Jump to: Overview (4) | Mini Bio (1) | Spouse (1) | Trade Mark (1) | Trivia (19) | Personal Quotes (1)

Overview (4)

Date of Birth 27 November 1920Battersea, London, England, UK
Date of Death 23 June 1999Poole, Dorset, England, UK  (brain tumor)
Birth NameHarry Merryfield
Height 5' 4" (1.63 m)

Mini Bio (1)

Buster Merryfield was born on November 27, 1920 in Battersea, London, England as Harry Merryfield. He was an actor, known for Only Fools and Horses.... (1981), Only Fools and Horses: Only Fools Cutaway (1997) and The Citadel (1983). He was married to Iris M Mountford. He died on June 23, 1999 in Poole, Dorset, England.

Spouse (1)

Iris M Mountford (1942 - 23 June 1999) (his death) (1 child)

Trade Mark (1)

Magnificent white beard

Trivia (19)

Was a bank manager for 40 years.
Was a British schoolboy boxing champion in 1936.
Was a physical training instructor in WWII.
Was a jungle warfare instructor in WWII.
Only became an actor at age 57, after having worked in a bank for 40 years, only interrupted by World War II.
Died aged 78, after being admitted to hospital 11 days before with a brain tumor. His wife Iris was at his bedside when he died.
Nursed a black eye after hurting himself in a tumble during the British Comedy Awards on 15th December 1997.
He married Iris in 1942 after a week-long romance and they were together for 57 years until his death. They had a daughter, Karen.
After years of badgering, the cast of Only Fools and Horses.... (1981) got him to admit his real name was Harry, but he answered to Buster. They also wanted to see him without his beard, but he never gave in on that one.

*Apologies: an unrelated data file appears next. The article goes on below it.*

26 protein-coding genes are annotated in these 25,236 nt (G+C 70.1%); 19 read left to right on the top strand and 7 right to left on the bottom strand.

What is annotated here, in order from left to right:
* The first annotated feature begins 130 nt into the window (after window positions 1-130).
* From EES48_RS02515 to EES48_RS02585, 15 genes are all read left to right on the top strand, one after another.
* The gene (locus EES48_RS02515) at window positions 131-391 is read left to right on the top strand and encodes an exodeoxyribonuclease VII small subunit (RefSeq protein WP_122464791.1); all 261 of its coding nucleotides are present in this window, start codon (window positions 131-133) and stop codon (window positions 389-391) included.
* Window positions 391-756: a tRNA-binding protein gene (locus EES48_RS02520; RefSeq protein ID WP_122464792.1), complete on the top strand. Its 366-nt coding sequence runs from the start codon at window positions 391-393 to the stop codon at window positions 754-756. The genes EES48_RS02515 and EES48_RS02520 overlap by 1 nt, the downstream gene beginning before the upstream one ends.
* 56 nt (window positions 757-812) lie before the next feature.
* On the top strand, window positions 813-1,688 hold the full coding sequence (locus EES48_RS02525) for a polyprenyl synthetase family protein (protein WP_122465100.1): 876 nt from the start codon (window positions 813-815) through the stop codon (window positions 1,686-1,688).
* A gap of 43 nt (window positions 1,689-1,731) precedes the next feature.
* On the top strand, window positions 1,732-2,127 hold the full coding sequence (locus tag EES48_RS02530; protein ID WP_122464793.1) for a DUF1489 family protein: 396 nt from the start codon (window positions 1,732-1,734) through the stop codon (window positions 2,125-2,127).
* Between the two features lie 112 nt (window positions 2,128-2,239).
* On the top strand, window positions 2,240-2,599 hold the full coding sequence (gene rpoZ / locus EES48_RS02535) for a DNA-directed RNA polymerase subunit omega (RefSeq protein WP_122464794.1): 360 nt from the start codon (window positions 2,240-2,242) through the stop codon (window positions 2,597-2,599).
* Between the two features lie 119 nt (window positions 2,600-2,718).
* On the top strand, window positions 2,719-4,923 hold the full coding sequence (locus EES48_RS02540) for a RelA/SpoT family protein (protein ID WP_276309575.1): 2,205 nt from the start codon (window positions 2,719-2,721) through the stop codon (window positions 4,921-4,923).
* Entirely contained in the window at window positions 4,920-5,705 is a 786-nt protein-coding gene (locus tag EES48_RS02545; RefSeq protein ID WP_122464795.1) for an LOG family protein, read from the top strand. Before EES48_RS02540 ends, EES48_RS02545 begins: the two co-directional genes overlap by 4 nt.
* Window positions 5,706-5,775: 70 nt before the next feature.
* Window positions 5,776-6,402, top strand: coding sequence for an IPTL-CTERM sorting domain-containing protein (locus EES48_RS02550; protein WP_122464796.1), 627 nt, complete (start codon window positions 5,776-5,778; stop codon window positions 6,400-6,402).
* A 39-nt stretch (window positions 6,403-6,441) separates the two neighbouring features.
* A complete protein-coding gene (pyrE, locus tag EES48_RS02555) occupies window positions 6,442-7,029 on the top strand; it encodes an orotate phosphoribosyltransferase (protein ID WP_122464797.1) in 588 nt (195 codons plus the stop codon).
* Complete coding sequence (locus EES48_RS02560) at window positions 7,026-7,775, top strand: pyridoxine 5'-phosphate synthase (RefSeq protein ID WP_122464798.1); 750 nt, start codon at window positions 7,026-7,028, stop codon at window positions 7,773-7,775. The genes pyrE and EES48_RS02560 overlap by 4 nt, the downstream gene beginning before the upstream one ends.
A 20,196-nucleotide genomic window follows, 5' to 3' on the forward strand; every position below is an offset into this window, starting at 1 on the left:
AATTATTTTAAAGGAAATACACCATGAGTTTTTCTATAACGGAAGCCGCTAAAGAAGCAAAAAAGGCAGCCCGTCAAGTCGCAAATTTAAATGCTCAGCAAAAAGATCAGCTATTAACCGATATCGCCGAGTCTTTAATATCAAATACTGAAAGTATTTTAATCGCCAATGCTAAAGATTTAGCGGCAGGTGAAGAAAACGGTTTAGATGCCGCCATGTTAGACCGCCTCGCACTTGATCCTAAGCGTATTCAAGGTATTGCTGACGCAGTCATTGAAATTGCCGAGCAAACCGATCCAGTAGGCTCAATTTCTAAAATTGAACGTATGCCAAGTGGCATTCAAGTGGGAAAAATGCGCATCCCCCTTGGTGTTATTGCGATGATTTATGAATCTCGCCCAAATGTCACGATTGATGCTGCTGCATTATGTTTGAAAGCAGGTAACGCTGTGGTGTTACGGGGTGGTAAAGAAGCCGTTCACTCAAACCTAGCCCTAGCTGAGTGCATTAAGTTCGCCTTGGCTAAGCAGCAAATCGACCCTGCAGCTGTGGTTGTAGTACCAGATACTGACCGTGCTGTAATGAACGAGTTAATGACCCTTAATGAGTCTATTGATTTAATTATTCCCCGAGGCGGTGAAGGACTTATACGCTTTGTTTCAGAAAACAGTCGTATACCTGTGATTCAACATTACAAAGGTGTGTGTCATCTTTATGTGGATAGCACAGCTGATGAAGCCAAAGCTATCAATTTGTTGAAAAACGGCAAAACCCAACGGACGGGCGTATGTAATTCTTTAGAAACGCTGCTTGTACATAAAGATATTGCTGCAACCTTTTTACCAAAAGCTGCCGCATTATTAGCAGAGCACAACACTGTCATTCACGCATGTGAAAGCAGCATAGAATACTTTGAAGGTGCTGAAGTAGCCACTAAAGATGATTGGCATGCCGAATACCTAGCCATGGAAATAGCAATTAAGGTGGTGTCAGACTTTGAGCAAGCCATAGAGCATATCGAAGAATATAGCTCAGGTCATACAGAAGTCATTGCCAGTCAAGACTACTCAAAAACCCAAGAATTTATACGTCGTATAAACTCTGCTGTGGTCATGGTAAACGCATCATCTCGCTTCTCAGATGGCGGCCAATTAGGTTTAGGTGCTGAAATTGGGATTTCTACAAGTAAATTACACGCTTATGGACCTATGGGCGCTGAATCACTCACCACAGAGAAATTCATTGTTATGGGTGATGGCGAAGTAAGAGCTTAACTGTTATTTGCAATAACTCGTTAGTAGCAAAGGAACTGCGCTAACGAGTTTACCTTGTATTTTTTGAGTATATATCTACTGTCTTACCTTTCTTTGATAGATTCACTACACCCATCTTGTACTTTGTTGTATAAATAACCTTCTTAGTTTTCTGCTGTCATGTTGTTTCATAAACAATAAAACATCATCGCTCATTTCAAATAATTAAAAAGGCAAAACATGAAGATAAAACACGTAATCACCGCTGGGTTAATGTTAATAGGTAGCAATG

He turned up for the audition for Uncle Albert wearing a blazer, gray flannel trousers, a shirt and a neatly knotted tie. He read from an old Only Fools and Horses.... (1981) script confidently and very well. After the reading, he got the part, which led to many happy years, according to David Jason.
Used to be a bank manager, in charge of a branch at Natwest. He had no television experience before Only Fools and Horses.... (1981), and as a result, he was very nervy in his early days on the show. At first, he would crash into the audience (deliver his lines without waiting for the audience laughter to die down first), and had to re-record his scenes. Merryfield would than dry up and lose his words and it would get to him. David Jason and Nicholas Lyndhurst sat him down for a talk. He was worried he wouldn't last. Whenever they made mistakes in the middle of a recording, they would blame someone and make it into a joke. If you could make the audience think you don't care, they relax and they feel like part of the joke. After that, he cracked his problem, relaxed into the show and the new partnership and became the lovable Uncle Albert.